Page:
In 2014, the incorporated suburbs of Arlington, Bartlett, Collierville, Germantown, Lakeland, and Millington broke away from the Unified System and formed their own municipal districts. Their residents had previously voted in favor of creating municipal school districts, and all voted to pass the related sales tax hike except for Millington, which narrowly rejected the sales tax hike by three votes. On November 27, 2012, U.S. district court Judge Samuel Mays voided this vote since the state law passed at the time applied only to a specific area (which is unconstitutional). The Tennessee state legislature passed the law again, to include all of the state. All six suburbs voted again for the municipal districts and started classes on August 4, 2014.
Memphis is home to Baptist College of Health Sciences, Christian Brothers University, Embry–Riddle Aeronautical University, Worldwide (Memphis Campus), Harding School of Theology, LeMoyne–Owen College, Memphis College of Art, Memphis Theological Seminary, Rhodes College, Southern College of Optometry, Southwest Tennessee Community College, University of Tennessee Health Science Center, and the University of Memphis.
Shelby County is the site of Memphis International Airport, located 3 miles (5 km) south of the center of Memphis.
- Beale Street, downtown Memphis
- Chucalissa Indian Village, ancient Native American site
- Gibson Guitar factory tour
- Graceland, former home of Elvis Presley
- Indie Memphis, film festival
- Memphis Botanic Garden
- Memphis in May, month-long festival
- Memphis International Raceway
- Memphis Zoo
- Mud Island, Memphis
- National Civil Rights Museum, Memphis
- Orpheum Theatre, Memphis
- Pink Palace Museum and Planetarium, Memphis
Numbers refer to the map at right.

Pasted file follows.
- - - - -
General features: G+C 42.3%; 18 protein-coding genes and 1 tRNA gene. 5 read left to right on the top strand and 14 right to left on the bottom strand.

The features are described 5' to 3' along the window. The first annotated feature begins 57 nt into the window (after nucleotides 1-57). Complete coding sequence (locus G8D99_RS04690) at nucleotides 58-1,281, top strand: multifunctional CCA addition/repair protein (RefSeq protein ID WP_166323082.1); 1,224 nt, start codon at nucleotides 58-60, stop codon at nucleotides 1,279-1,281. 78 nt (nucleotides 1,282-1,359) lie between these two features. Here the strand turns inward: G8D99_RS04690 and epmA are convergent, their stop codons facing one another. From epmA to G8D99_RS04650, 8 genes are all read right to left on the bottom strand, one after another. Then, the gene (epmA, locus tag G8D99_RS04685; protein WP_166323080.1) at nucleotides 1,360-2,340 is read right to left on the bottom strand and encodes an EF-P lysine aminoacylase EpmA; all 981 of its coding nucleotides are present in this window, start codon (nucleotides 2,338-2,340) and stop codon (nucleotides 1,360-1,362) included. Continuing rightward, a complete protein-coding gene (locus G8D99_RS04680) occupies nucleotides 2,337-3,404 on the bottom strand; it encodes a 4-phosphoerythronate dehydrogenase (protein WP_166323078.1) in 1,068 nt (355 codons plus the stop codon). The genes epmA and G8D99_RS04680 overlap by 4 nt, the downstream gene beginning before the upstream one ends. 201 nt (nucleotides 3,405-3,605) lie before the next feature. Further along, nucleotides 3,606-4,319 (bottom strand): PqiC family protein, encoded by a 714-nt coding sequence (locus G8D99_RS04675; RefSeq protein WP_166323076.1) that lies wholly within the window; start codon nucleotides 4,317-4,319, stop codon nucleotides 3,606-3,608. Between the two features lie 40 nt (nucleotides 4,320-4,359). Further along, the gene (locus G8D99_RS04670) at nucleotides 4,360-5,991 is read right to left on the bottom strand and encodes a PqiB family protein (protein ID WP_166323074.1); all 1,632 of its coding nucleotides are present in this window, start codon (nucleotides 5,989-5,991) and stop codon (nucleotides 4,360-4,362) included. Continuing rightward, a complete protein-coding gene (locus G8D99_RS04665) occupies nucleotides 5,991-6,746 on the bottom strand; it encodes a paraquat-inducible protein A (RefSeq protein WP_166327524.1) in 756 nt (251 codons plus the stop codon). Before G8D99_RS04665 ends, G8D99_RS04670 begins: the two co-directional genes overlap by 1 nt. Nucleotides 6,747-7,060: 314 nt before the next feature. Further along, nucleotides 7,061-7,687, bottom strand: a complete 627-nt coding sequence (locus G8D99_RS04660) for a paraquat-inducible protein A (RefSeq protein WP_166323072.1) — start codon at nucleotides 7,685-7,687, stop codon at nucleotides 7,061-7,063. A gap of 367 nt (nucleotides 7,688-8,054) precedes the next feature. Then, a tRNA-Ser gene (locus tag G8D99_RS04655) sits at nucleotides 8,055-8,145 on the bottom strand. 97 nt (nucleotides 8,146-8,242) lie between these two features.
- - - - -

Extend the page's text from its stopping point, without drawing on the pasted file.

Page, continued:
- National Register of Historic Places listings in Shelby County, Tennessee
- Davies Manor, oldest home in Shelby County
- Edward F. Williams III, "Shelby County," Tennessee Encyclopedia of History and Culture. Retrieved: 31 March 2013.
- "American FactFinder". Census.gov. Retrieved July 20, 2019.
- "State & County QuickFacts". United States Census Bureau. Retrieved December 7, 2013.
- "Find a County". National Association of Counties. Retrieved 2011-06-07.
- Lynching in America/ Supplement: Lynchings by County, Equal Justice Initiative, 2015, p. 6
- "2010 Census Gazetteer Files". United States Census Bureau. August 22, 2012. Retrieved April 14, 2015.
- "U.S. Decennial Census". United States Census Bureau. Retrieved April 14, 2015.
- "Historical Census Browser". University of Virginia Library. Retrieved April 14, 2015.
- Forstall, Richard L., ed. (March 27, 1995). "Population of Counties by Decennial Census: 1900 to 1990". United States Census Bureau. Retrieved April 14, 2015.
- "Census 2000 PHC-T-4. Ranking Tables for Counties: 1990 and 2000" (PDF). United States Census Bureau. April 2, 2001. Retrieved April 14, 2015.
- Based on 2000 census data
- "American FactFinder". United States Census Bureau. Retrieved 2011-05-14.
- "A Brief History of Shelby County", Shelby County, TN website
- Edward F. Williams III, "Shelby County", Tennessee Encyclopedia of History and Culture, 2009/2011
- Shelby County Commission, Shelby County Government website
- Shelby County Topic Page, "News about the Shelby County government", The Commercial Appeal
- Board of County Commissioners of Shelby County Tennessee v. Burson (1997), Findlaw
- Duncan, 69 F.3d at 93.4
- "Haslam Recruits Former Shelby County Mayor to Leadership Team," TNReport, 30 June 2010. Retrieved: 31 March 2013.
- Leip, David. "Dave Leip's Atlas of U.S. Presidential Elections". uselectionatlas.org. Retrieved 2018-03-12.
- Herbert L. Harper (January 1980). "National Register of Historic Places Inventory/Nomination: Adams Avenue Historic District". National Park Service. Retrieved May 17, 2017. With eight photos from 1979, including #6,#7 showing Shelby County Courthouse.
- "Voters Choose to Form Municipal School Districts". WMCTV.com. Retrieved 3 August 2012.
- Embry-Riddle Worldwide official website Archived 2010-06-09 at the Wayback Machine. Retrieved: 31 March 2013.